# Convergence of this set of random variables $Y_n$ where: $X_n: \mathcal U(0,1)$ independent random variables, $Y_n=\frac{1}{nX_n} n=1,2,...$

Convergence of this set of random variables $Y_n$ where: $X_n: \mathcal U(0,1)$ independent random variables, $Y_n=\frac{1}{nX_n}\ \ n=1,2,...$

I can easily prove that this does not converge almost surely but what I am having troubles with are the other convergences. They are given, I just do not understand them.

$1.$Could someone explain why $E(\frac{1}{n X_n})^2$ does not exist?

and convergence in probability is explained like so: $$P\{Y_n<y\}=P\{\frac{1}{nX_n}<y\}=P\{X_n > \frac{1}{ny}\}=\begin{cases} 0, y \leq \frac{1}{n} \\ 1-\frac{1}{ny}, y>\frac{1}{n}, \end{cases}=\begin{cases} 0, y \leq 0 \\ 1, y>0, \end{cases}$$ this is the distribution function of $Y \equiv 0$, and this is very clear to me, all of these steps.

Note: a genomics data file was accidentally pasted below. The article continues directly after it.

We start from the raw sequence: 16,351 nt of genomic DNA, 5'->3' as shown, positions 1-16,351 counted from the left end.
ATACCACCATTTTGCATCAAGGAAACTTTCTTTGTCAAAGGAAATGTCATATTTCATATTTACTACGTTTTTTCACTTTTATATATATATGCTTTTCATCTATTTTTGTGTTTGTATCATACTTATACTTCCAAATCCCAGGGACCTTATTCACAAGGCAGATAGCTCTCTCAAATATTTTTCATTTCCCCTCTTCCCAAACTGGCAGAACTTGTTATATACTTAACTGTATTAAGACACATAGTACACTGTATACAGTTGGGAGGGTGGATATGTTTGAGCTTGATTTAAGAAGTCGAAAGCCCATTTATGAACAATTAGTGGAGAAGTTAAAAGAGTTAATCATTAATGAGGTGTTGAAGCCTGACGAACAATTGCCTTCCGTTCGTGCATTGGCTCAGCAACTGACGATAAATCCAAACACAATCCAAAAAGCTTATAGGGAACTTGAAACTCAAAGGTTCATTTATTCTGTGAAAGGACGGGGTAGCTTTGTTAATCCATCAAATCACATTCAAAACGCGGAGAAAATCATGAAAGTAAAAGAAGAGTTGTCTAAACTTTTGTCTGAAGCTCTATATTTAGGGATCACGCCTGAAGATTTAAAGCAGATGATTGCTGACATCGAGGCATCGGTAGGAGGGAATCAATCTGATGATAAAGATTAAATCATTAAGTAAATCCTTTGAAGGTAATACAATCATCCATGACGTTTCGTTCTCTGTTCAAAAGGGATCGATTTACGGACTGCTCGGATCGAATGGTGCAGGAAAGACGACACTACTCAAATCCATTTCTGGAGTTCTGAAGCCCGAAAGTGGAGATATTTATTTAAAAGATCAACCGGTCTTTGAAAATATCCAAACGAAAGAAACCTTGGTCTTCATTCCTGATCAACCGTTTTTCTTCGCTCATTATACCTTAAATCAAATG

2. But then it says that because of this the random variable $Y_n$ converges in probability to $0$. I don't understand this, does this mean asymptotic convergence in probability implies convergence in probability??

Let $\epsilon>0$ and observe that $$\lim_{n\to\infty}P(|Y_n|\geq\epsilon)=\lim_{n\to\infty}P(|X_n|\leq\frac1{n\epsilon})=0$$
So we have convergence in probability towards constant random variable $Y\equiv0$.
• I see, why does $E(\frac{1}{n X_n})^2$ not exist? E = expectation. Jan 3, 2016 at 14:01
• Because $\int_0^1u^{-2}du=\infty$ Jan 3, 2016 at 14:03